“Not every travel insurance policy includes financial default protection, and not every provider will be covered,” said Ms. Fitzgerald. “For example, third-party sellers, like travel agencies, will tend not to qualify as travel suppliers, so travel insurance financial default protection won’t cover them.”

I got about 10 pages into a 90-page bankruptcy document outlining the liquidity ratio of STA’s New Zealand arm before (to use another cliché) going back to square one: the credit card company.

Some credit cards include financial insolvency protection (designed to help cardholders when a travel merchant goes bankrupt) in trip cancellation insurance. Others, including the Chase Sapphire Reserve card you used, exclude financial insolvency protection from insurance, handling it through standard disputes channels instead.

In an emailed statement, a spokeswoman for JPMorgan Chase said, “A cardmember can submit a dispute as a result of merchant financial insolvency, which we review on a case-by-case basis.”

The Fair Credit Billing Act, a federal law enacted to protect consumers from unfair credit billing practices, doesn’t have a specific carve-out for a merchant’s financial insolvency, but it does consider “charges for goods and services you didn’t accept or that weren’t delivered as agreed” one of several types of billing errors that consumers have the right to dispute. And although every credit card dispute hinges on the particulars, this is the easiest, most actionable move for lone consumers battling a company that has all but evaporated.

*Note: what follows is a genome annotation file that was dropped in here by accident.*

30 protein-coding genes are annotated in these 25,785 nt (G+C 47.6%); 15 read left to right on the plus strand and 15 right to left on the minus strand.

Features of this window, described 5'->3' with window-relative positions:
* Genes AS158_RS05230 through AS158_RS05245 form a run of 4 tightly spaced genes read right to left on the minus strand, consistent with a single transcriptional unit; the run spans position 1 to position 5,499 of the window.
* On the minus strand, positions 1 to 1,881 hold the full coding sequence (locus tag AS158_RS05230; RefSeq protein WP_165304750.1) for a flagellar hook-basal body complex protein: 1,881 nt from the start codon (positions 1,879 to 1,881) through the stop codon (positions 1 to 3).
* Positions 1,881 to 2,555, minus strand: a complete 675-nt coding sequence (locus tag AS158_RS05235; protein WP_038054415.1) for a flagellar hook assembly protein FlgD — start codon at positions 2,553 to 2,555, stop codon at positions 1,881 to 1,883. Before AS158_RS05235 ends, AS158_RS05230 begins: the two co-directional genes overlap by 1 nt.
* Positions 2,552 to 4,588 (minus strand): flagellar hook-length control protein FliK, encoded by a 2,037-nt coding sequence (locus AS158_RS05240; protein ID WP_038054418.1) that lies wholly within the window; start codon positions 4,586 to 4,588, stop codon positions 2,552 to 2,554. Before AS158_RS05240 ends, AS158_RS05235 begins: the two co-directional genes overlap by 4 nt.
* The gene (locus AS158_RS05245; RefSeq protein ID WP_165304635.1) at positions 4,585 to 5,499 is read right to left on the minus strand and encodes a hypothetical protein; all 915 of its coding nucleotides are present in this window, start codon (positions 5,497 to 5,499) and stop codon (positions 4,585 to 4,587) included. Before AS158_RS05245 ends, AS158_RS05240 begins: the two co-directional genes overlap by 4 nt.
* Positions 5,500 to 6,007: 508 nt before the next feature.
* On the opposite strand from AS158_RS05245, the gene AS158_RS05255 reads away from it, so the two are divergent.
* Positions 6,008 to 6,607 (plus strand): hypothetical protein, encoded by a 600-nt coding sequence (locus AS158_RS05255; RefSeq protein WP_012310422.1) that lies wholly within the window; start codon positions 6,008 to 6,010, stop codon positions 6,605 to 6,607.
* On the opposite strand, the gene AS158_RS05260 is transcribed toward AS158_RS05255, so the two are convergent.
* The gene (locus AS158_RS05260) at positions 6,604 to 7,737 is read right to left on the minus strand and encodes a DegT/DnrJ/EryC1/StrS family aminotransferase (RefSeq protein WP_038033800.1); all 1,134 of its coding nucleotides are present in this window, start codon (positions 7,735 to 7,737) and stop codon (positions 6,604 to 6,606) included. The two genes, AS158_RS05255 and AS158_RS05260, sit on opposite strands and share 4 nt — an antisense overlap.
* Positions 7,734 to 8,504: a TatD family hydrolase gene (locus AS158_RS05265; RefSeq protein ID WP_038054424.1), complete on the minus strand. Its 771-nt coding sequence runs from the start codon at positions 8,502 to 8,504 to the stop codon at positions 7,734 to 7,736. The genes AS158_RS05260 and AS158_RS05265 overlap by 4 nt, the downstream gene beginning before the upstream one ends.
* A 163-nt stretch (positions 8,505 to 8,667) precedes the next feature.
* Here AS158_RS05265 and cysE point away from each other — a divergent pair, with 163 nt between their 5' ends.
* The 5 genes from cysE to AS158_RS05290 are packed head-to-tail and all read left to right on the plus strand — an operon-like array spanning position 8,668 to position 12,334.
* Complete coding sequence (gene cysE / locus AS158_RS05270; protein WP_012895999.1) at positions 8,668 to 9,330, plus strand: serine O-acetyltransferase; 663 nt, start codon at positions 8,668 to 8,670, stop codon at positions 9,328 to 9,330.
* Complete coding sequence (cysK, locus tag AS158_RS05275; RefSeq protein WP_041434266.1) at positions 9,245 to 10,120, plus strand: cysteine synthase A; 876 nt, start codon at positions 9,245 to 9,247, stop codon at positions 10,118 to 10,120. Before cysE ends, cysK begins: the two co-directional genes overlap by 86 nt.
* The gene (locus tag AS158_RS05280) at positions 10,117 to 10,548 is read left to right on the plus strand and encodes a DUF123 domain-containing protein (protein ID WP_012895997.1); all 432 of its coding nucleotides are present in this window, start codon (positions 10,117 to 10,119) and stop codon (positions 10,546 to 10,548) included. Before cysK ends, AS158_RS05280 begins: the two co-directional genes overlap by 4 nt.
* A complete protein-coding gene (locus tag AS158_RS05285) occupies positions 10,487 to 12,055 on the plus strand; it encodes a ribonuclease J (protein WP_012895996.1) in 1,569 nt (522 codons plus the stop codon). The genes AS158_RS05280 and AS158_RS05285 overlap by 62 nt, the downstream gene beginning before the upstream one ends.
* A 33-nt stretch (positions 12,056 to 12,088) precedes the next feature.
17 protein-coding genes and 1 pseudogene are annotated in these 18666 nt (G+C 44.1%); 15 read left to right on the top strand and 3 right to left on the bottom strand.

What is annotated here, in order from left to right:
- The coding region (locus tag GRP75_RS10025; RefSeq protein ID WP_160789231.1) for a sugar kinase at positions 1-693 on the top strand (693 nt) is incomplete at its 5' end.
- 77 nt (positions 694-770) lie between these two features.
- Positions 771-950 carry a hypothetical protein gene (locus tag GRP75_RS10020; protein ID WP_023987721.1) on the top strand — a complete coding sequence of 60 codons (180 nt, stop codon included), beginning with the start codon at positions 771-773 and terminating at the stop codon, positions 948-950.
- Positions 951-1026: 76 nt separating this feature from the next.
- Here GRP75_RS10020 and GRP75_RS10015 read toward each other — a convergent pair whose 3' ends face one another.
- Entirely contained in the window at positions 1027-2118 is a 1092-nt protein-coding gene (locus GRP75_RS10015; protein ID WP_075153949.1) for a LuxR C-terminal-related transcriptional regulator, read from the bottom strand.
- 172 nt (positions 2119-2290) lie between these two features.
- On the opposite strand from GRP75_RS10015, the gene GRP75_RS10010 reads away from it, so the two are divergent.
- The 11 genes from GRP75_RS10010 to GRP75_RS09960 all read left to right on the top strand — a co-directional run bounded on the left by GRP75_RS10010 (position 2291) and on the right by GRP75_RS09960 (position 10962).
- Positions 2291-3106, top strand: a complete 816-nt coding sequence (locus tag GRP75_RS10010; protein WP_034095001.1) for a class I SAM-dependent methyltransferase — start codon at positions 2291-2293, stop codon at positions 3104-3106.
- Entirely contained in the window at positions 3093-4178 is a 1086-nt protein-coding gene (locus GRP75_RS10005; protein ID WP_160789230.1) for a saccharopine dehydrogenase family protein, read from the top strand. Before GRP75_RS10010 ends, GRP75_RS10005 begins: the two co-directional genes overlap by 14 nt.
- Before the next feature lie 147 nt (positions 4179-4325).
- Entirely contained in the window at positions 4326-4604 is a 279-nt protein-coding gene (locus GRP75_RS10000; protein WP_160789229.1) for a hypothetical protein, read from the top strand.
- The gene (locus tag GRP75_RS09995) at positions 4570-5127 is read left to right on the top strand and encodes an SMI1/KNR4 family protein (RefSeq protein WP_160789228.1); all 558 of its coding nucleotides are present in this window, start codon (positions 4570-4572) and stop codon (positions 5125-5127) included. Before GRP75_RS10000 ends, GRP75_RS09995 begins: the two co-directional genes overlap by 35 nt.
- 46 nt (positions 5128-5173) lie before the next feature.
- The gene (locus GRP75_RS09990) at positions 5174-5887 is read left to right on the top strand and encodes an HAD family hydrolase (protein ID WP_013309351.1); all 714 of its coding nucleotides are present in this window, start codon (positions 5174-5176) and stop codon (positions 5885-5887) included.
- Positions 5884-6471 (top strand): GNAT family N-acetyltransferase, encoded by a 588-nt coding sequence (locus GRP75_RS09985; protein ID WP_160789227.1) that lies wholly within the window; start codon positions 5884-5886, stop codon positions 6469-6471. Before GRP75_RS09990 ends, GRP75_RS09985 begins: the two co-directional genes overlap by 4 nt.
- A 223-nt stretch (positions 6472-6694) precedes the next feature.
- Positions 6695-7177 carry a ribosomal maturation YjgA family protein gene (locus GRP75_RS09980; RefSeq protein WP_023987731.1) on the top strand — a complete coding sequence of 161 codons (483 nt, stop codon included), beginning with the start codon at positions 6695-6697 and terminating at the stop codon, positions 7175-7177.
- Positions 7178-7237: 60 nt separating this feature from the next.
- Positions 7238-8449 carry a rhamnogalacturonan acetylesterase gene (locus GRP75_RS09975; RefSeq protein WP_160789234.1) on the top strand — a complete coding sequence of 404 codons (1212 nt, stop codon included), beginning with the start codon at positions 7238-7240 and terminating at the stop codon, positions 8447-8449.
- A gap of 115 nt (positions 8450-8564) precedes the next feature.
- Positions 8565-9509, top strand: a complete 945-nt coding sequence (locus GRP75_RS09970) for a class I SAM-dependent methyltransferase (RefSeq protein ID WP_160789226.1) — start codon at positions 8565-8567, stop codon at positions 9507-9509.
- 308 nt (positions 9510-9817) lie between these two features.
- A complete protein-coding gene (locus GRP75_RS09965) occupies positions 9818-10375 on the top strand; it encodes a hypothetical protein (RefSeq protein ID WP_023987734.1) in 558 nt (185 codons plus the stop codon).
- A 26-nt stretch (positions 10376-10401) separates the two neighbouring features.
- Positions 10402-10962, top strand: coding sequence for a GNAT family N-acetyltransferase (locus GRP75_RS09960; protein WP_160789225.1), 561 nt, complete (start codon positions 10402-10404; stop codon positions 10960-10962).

You might wonder, as I did, whether things are more complicated because you’re an American citizen trying to get a refund from an insolvent Swiss company for a canceled British flight. But so long as the consumer’s account with the credit card issuer (a bank, most likely) is based in the United States, and credit is issued to a United States resident, the transaction is covered by the billing error rules of the F.C.B.A.

To protect your rights under the F.C.B.A. in the Before Times, you would have had 60 days from the statement with the billing error to dispute the charge. But these times are hardly normal. That’s why a representative at JPMorgan Chase — citing “your atypical situation with this merchant” — issued you a full refund.

My quest unearthed other tips: Even if you’re filing a dispute through a credit card’s online channels, be sure to also submit the dispute in writing, via snail-mail, to the address the card issuer specifies for billing errors (a condition of the F.C.B.A.). The Federal Trade Commission has a good sample letter online. If you’re not making headway, file a complaint with the Consumer Financial Protection Bureau, which has jurisdiction over the country’s largest banks.

One final word of advice — and one final cliché — from Mr. Rheingold: “It’s about the squeaky wheel, right? Putting something out on social media: ‘Can you believe what this company did to me?’ Or saying, ‘I’ve been a cardmember for the last 20 years and I’m getting rid of it from now.’ That’s not legal advice — that’s just practical. That’s when you get your money back.”

Sarah Firshein is a Brooklyn-based writer. If you need advice about a best-laid travel plan that went awry, send an email to travel@nytimes.com.